In practices and hospitals, the emphasis today is on treating higher volumes of patients at lower costs. Thus, Shapiro says, physicians need to be cognizant not only of how the medical profession is managed but how their patients are experiencing the world of insurance payouts, in order to maximize their benefits as well.

Overall, the program aims to get physicians to concentrate on seeking better health outcomes more efficiently by improving the quality of care and eliminating wasteful practices.

“Just getting them to understand they need to think about the cost was the first goal” of the Webster program, he says.

Leana notes that learning about best accounting practices, for instance, gives physicians a much better sense of how to handle budgets and forecast the needs of their hospital departments or practices.

By teaching physicians to apply business tools to medical practice, Leana says, “we’re not just trying to save money, we’re trying to make medicine more effective.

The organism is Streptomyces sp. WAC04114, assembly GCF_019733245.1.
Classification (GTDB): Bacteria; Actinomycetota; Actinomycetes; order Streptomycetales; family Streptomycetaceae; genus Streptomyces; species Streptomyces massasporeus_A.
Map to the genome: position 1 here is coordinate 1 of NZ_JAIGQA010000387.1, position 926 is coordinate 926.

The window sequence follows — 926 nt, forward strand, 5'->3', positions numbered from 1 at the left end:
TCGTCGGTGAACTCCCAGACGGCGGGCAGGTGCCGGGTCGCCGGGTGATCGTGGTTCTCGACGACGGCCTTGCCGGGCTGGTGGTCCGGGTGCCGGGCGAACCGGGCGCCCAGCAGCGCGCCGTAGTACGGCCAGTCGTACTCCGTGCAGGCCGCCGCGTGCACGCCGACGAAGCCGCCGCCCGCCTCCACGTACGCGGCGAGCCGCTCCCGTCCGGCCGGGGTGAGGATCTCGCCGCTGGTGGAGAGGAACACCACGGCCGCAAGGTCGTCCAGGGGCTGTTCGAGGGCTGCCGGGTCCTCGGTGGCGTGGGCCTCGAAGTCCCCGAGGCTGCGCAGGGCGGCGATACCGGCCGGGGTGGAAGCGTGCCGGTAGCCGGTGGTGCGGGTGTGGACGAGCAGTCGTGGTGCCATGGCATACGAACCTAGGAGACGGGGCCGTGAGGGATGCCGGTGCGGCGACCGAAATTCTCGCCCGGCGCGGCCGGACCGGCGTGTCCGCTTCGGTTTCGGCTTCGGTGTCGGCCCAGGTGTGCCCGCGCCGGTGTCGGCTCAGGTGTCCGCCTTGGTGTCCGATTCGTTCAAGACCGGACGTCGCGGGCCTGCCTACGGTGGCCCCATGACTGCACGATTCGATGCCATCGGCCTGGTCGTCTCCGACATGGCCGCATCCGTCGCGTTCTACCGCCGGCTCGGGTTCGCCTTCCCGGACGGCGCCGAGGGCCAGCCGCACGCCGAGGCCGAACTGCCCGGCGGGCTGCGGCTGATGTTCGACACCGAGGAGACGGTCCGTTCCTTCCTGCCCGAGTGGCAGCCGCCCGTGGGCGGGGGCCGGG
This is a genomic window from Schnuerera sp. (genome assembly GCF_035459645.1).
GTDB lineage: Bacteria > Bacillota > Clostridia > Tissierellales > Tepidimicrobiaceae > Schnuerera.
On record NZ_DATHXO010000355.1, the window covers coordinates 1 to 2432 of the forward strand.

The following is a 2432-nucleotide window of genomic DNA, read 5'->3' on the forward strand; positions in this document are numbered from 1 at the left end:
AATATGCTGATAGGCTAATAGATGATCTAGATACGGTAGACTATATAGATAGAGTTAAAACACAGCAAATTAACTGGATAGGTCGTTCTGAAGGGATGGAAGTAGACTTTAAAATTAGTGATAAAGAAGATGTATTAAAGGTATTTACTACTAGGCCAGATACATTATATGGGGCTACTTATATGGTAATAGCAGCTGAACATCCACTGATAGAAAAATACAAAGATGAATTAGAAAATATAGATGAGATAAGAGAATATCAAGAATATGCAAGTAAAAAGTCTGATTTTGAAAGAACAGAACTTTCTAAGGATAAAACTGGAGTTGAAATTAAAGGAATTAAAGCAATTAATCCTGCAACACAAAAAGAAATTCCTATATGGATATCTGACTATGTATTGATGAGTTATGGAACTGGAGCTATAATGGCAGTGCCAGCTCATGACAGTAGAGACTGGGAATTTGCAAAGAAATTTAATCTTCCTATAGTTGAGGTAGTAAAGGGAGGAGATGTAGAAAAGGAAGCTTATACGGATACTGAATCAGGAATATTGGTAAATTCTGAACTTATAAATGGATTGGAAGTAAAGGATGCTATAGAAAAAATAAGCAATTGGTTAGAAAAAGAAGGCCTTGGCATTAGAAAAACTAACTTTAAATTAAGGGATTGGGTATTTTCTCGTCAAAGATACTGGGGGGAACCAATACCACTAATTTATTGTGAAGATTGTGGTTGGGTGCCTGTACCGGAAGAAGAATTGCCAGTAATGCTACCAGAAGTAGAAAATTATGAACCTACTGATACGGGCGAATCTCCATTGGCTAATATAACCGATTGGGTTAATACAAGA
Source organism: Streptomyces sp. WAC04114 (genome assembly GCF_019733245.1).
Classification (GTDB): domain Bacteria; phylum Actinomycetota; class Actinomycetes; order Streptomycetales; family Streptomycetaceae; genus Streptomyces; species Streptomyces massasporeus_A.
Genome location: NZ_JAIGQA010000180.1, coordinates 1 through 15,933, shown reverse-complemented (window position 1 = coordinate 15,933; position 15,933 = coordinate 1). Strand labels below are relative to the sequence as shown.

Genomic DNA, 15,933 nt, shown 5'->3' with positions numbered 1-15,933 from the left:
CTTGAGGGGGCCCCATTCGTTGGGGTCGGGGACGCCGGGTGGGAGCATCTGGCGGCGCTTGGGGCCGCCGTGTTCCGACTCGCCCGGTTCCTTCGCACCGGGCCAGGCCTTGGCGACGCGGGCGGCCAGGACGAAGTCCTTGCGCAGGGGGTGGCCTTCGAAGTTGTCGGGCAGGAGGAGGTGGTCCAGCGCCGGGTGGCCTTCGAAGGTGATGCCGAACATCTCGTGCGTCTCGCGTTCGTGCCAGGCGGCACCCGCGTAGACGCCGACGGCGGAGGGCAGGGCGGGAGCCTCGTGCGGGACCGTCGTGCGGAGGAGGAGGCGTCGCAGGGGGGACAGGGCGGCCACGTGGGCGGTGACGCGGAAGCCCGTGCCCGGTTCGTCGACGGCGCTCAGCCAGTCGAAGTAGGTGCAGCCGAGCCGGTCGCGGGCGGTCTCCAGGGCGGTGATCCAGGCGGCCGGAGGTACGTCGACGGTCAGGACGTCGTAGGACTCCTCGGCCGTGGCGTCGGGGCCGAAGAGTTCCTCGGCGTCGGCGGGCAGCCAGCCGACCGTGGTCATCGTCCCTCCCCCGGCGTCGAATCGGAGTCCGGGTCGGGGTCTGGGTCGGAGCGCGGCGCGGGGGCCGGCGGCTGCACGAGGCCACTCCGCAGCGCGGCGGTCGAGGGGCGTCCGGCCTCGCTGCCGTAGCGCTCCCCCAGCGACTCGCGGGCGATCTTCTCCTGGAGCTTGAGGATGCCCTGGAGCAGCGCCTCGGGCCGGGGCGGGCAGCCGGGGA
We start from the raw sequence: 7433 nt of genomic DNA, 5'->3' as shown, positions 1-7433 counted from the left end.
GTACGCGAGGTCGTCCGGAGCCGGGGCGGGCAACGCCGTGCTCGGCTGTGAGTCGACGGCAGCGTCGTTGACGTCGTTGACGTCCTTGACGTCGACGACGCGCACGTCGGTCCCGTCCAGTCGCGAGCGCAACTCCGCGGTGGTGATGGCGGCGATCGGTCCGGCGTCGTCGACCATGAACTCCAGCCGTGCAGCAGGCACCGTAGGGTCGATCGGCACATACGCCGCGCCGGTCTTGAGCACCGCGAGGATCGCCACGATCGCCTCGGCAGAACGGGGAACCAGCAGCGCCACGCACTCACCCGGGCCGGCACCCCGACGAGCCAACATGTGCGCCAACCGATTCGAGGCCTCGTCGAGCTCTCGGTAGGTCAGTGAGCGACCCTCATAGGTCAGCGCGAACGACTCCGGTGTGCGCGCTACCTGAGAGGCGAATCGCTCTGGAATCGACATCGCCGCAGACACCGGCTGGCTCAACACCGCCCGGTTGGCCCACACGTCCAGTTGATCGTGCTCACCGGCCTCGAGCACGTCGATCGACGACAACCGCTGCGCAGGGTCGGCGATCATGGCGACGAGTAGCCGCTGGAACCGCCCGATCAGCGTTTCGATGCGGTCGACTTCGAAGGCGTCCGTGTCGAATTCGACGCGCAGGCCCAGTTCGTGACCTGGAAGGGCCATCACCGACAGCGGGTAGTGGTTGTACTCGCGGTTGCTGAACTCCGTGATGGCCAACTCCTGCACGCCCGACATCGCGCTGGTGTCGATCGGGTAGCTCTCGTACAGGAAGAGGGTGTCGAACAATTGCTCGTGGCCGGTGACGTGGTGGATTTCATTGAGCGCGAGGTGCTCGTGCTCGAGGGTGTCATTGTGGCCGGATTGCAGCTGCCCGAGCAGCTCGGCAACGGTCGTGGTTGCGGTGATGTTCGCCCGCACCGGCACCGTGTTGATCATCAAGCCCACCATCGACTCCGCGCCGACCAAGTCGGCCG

“There are a lot of tools, a lot of analytics, to improve bottlenecks” that prevent improvement in patient care quality, she adds.


Each semester, Webster physicians undertake projects to study health care improvements. In the program’s early years, they were asked to devise their own projects; now UPMC directs the class project toward an area it’s hoping to enhance.

Shapiro has seen Webster project results and recommendations become part of UPMC’s wider practice, affecting how UPMC views physician compensation, clinical pathways and IT practices. Physician projects also have changed the way UPMC employees care for patients and seek quality outcomes, he says.

Two projects from the most recent Webster class in fall 2016 examined better ways for physicians to communicate — with patients and with each other — in an effort to improve patient care.